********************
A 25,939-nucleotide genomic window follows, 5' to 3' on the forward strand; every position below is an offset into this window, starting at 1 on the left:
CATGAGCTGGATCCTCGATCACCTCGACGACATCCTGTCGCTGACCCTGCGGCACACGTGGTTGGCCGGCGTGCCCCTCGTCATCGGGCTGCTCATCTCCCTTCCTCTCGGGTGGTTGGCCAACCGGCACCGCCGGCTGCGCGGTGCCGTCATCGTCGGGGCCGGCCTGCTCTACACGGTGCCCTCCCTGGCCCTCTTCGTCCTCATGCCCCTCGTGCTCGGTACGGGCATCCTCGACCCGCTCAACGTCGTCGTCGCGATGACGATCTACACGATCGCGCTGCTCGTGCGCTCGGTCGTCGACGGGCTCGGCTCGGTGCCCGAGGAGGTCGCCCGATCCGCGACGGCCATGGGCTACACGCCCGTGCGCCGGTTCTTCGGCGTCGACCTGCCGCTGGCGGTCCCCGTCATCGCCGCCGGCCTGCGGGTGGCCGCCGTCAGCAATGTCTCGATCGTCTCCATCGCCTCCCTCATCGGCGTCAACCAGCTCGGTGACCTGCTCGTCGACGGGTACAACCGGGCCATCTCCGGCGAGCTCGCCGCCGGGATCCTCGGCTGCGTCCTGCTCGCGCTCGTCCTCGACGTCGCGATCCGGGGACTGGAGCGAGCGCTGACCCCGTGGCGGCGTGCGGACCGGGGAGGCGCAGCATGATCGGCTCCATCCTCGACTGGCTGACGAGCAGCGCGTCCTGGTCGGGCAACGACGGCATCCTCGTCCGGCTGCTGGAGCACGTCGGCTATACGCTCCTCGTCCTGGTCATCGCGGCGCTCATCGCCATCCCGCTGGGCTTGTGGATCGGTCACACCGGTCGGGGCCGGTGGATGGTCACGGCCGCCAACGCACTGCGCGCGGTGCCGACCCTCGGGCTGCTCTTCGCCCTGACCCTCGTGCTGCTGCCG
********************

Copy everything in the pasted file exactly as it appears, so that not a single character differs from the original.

A 25,939-nucleotide genomic window follows, 5' to 3' on the forward strand; every position below is an offset into this window, starting at 1 on the left:
CATGAGCTGGATCCTCGATCACCTCGACGACATCCTGTCGCTGACCCTGCGGCACACGTGGTTGGCCGGCGTGCCCCTCGTCATCGGGCTGCTCATCTCCCTTCCTCTCGGGTGGTTGGCCAACCGGCACCGCCGGCTGCGCGGTGCCGTCATCGTCGGGGCCGGCCTGCTCTACACGGTGCCCTCCCTGGCCCTCTTCGTCCTCATGCCCCTCGTGCTCGGTACGGGCATCCTCGACCCGCTCAACGTCGTCGTCGCGATGACGATCTACACGATCGCGCTGCTCGTGCGCTCGGTCGTCGACGGGCTCGGCTCGGTGCCCGAGGAGGTCGCCCGATCCGCGACGGCCATGGGCTACACGCCCGTGCGCCGGTTCTTCGGCGTCGACCTGCCGCTGGCGGTCCCCGTCATCGCCGCCGGCCTGCGGGTGGCCGCCGTCAGCAATGTCTCGATCGTCTCCATCGCCTCCCTCATCGGCGTCAACCAGCTCGGTGACCTGCTCGTCGACGGGTACAACCGGGCCATCTCCGGCGAGCTCGCCGCCGGGATCCTCGGCTGCGTCCTGCTCGCGCTCGTCCTCGACGTCGCGATCCGGGGACTGGAGCGAGCGCTGACCCCGTGGCGGCGTGCGGACCGGGGAGGCGCAGCATGATCGGCTCCATCCTCGACTGGCTGACGAGCAGCGCGTCCTGGTCGGGCAACGACGGCATCCTCGTCCGGCTGCTGGAGCACGTCGGCTATACGCTCCTCGTCCTGGTCATCGCGGCGCTCATCGCCATCCCGCTGGGCTTGTGGATCGGTCACACCGGTCGGGGCCGGTGGATGGTCACGGCCGCCAACGCACTGCGCGCGGTGCCGACCCTCGGGCTGCTCTTCGCCCTGACCCTCGTGCTGCTGCCG